Crossing Istanbul’s Bosphorus bridge marked the start of our adventure in Asia.
A Turkey Motorcycle Adventure
Bulgaria was cold. We were tired of being cold, so our decision-making process went something like this: ‘I know! Let’s head south to the Greek coast and baste in the sunny glory of Apollo’s golden beaches’. One freezing, teeth-chattering night in an abandoned Greek campsite later and we were packed up at first light, bolting it to Turkey. We’re coming back for you Greece (when you’re warmer).
We were stung at the Ipsala border; the only insurance office there wanted to charge us an extortionate amount for a Green-card (a must-have for entering Turkey, but half the price at other borders). Time was ticking, the cold was chasing us from Greece and darkness was falling. So, we bit our tongues, paid and marched on. We saw Tekirdag on the map and found a cheap apartment on AirBnB. The owner asked us to add him on Instagram instead of paying through the site as he said he didn’t want us to pay for the night. Confused, we obliged and headed straight for him.
Typically, the XT couldn’t manage the last hour and a half ride without throwing a tantrum and blew the baffle clean out of the exhaust on the motorway. Our bike once again sounded like a tractor with a megaphone up its bum. We could see the cold weather stuck at the Turkish border, arguing with the insurance office, it was only a matter of time before it paid and caught up with us. We decided to forget about looking for the baffle and carry on – much to the XT’s delight.
We stormed into Tekirdag, our host for the night could hear us coming and raced to meet us, ushering us into his house quickly as confused neighbours came out to find the source of the racket. What was supposed to be one night turned into three. Onur took us to his favourite restaurants, for coffee with his friends and on a tour of his city. He quickly turned into a good friend and was a brilliant introduction to Turkish hospitality. But we couldn’t stay any longer as we were due in Darica to meet an old friend, Levent. We made our goodbyes, started the bike and watched Onur wince as the bike set off four car alarms and made a little girl cry.
I first met Levent six years ago while camping next to a restaurant by Lake Iznik, Turkey. He rode past on his motorcycle, saw mine and stopped to inspect it. A chat, ten teas later and we were great friends, touring the countryside, hanging out with the Iznik motorcycle club and drinking copious amounts of tea. No visit to Turkey would be complete without seeing him again. We rode to his family home in Darica where his parents treated us like their own.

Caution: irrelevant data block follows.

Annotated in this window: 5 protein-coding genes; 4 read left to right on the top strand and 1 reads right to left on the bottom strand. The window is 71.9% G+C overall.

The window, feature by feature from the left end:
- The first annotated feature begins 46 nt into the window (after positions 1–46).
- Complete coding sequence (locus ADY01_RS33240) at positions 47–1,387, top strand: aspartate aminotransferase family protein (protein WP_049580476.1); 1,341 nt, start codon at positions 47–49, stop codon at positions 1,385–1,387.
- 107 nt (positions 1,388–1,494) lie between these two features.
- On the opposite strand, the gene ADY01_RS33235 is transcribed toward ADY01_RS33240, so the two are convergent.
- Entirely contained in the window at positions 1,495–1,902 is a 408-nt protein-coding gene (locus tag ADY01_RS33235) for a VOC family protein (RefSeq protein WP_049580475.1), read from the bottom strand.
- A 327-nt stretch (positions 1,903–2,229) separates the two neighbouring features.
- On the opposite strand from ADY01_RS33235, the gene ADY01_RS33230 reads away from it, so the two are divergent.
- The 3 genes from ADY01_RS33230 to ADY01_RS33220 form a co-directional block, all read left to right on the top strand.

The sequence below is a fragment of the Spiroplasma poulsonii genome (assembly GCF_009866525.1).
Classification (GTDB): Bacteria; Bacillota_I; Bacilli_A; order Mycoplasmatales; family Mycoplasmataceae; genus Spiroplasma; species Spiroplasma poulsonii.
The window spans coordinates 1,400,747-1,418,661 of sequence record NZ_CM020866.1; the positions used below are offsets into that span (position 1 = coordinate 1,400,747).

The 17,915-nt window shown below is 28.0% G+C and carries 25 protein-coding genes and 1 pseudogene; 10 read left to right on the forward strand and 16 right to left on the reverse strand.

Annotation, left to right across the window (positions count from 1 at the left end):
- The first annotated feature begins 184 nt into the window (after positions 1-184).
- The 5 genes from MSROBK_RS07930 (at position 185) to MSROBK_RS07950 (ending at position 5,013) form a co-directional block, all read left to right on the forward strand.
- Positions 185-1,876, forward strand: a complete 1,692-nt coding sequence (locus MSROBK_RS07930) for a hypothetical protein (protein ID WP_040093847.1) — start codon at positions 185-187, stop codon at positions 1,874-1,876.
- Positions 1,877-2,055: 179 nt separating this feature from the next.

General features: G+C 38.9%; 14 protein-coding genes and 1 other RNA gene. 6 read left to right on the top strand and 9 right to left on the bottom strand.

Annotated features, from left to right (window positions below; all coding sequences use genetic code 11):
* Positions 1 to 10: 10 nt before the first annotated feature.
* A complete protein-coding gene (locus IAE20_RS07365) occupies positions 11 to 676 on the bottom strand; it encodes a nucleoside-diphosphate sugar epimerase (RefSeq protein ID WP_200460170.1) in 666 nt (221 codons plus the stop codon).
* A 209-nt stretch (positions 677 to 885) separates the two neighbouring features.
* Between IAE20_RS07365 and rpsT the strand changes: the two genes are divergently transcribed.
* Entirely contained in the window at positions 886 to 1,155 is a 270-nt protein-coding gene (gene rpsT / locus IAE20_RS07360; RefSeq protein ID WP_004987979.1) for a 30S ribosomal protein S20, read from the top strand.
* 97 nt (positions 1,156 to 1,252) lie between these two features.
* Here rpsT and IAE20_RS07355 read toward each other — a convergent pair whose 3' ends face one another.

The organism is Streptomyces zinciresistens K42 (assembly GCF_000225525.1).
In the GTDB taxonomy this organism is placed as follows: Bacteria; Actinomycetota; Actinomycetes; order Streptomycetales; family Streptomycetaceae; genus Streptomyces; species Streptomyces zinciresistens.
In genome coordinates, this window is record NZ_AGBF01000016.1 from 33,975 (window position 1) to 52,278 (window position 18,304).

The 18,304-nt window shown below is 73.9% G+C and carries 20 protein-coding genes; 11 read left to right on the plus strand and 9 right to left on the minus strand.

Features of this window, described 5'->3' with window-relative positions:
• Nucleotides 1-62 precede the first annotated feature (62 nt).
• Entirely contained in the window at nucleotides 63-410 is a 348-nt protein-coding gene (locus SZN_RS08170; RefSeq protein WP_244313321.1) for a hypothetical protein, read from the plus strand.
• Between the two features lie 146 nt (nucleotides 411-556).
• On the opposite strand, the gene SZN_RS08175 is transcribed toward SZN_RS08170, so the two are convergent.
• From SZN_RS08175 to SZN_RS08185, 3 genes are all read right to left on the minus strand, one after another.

Levent took us to his friend’s house where they build humungous off-road trucks together. Within 10 minutes they had fabricated a new baffle out of an old washer and piece of pipe and welded it into the exhaust.
We made our goodbyes to our adopted Turkish family and went with Levent to Lake Iznik, where he works as the Turkish Olympic Rowing Coach.
He arranged a room for us in the National Rowing Club house, where we stayed for the next four nights. He filled our days with dingy rides, training the Olympic rowers, cycling through olive groves, exploring and hanging out with his friends.
We ate more delicious food and drank more Turkish tea than we thought possible. Levent, who knows everyone in Iznik, treated us like royalty. He took us to the lake’s shore at night to watch the sunset. When we hinted that it was cold he called a friend to come and build a fire. When we said it wasn’t big enough – another friend turned up in a 4×4 with old tyres and wooden pallets. When we joked that all we needed now was a guitarist, one magically appeared from behind the trees playing traditional Turkish music along with his father who cooked up a campfire feast.
On our last night the guys took us out to party with traditional live music and had us all dancing until sunrise. This is truly a special place, filled with the world’s kindest, finest and best men.
We’re already in love with Turkey and its people, and we can’t wait to see more of it.
With thanks to…
Onur, for introducing us to Turkish food and making us feel at home with your friends.
Levent, for being the most amazing friend, incredible host and treating us like part of your family.
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